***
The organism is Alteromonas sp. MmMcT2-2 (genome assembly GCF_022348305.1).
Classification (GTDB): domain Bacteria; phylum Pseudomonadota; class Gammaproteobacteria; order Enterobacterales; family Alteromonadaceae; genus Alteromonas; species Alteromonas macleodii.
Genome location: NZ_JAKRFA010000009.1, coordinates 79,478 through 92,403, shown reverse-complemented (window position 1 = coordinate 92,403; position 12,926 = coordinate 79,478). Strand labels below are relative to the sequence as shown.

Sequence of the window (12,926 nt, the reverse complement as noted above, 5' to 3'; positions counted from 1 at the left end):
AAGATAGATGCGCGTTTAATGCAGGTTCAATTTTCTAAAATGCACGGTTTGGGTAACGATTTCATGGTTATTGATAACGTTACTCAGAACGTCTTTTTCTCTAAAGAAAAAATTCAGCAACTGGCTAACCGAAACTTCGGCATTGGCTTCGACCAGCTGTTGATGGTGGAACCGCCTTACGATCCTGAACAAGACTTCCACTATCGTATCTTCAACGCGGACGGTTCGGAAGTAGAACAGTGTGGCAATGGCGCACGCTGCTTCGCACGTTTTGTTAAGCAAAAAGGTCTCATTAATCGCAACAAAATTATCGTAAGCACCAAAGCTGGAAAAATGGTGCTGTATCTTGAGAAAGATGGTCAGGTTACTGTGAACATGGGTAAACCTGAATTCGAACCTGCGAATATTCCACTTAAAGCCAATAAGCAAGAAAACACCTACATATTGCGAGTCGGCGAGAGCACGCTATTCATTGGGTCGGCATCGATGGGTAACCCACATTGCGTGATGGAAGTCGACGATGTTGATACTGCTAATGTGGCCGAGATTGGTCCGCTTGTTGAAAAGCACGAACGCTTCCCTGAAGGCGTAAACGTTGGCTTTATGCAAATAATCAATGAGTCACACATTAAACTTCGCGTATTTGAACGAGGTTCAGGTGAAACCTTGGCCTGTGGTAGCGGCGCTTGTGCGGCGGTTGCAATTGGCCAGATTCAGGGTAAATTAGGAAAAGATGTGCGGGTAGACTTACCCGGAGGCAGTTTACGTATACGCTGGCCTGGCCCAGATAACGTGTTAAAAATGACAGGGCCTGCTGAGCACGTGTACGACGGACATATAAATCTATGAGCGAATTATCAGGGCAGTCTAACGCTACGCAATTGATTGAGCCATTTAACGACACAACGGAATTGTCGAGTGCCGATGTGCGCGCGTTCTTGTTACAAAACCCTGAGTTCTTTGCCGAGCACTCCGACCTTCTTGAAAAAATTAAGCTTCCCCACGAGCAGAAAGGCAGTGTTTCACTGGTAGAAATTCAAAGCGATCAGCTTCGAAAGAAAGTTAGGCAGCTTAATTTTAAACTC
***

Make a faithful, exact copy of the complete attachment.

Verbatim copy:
The organism is Alteromonas sp. MmMcT2-2 (genome assembly GCF_022348305.1).
Classification (GTDB): domain Bacteria; phylum Pseudomonadota; class Gammaproteobacteria; order Enterobacterales; family Alteromonadaceae; genus Alteromonas; species Alteromonas macleodii.
Genome location: NZ_JAKRFA010000009.1, coordinates 79,478 through 92,403, shown reverse-complemented (window position 1 = coordinate 92,403; position 12,926 = coordinate 79,478). Strand labels below are relative to the sequence as shown.

Sequence of the window (12,926 nt, the reverse complement as noted above, 5' to 3'; positions counted from 1 at the left end):
AAGATAGATGCGCGTTTAATGCAGGTTCAATTTTCTAAAATGCACGGTTTGGGTAACGATTTCATGGTTATTGATAACGTTACTCAGAACGTCTTTTTCTCTAAAGAAAAAATTCAGCAACTGGCTAACCGAAACTTCGGCATTGGCTTCGACCAGCTGTTGATGGTGGAACCGCCTTACGATCCTGAACAAGACTTCCACTATCGTATCTTCAACGCGGACGGTTCGGAAGTAGAACAGTGTGGCAATGGCGCACGCTGCTTCGCACGTTTTGTTAAGCAAAAAGGTCTCATTAATCGCAACAAAATTATCGTAAGCACCAAAGCTGGAAAAATGGTGCTGTATCTTGAGAAAGATGGTCAGGTTACTGTGAACATGGGTAAACCTGAATTCGAACCTGCGAATATTCCACTTAAAGCCAATAAGCAAGAAAACACCTACATATTGCGAGTCGGCGAGAGCACGCTATTCATTGGGTCGGCATCGATGGGTAACCCACATTGCGTGATGGAAGTCGACGATGTTGATACTGCTAATGTGGCCGAGATTGGTCCGCTTGTTGAAAAGCACGAACGCTTCCCTGAAGGCGTAAACGTTGGCTTTATGCAAATAATCAATGAGTCACACATTAAACTTCGCGTATTTGAACGAGGTTCAGGTGAAACCTTGGCCTGTGGTAGCGGCGCTTGTGCGGCGGTTGCAATTGGCCAGATTCAGGGTAAATTAGGAAAAGATGTGCGGGTAGACTTACCCGGAGGCAGTTTACGTATACGCTGGCCTGGCCCAGATAACGTGTTAAAAATGACAGGGCCTGCTGAGCACGTGTACGACGGACATATAAATCTATGAGCGAATTATCAGGGCAGTCTAACGCTACGCAATTGATTGAGCCATTTAACGACACAACGGAATTGTCGAGTGCCGATGTGCGCGCGTTCTTGTTACAAAACCCTGAGTTCTTTGCCGAGCACTCCGACCTTCTTGAAAAAATTAAGCTTCCCCACGAGCAGAAAGGCAGTGTTTCACTGGTAGAAATTCAAAGCGATCAGCTTCGAAAGAAAGTTAGGCAGCTTAATTTTAAACTC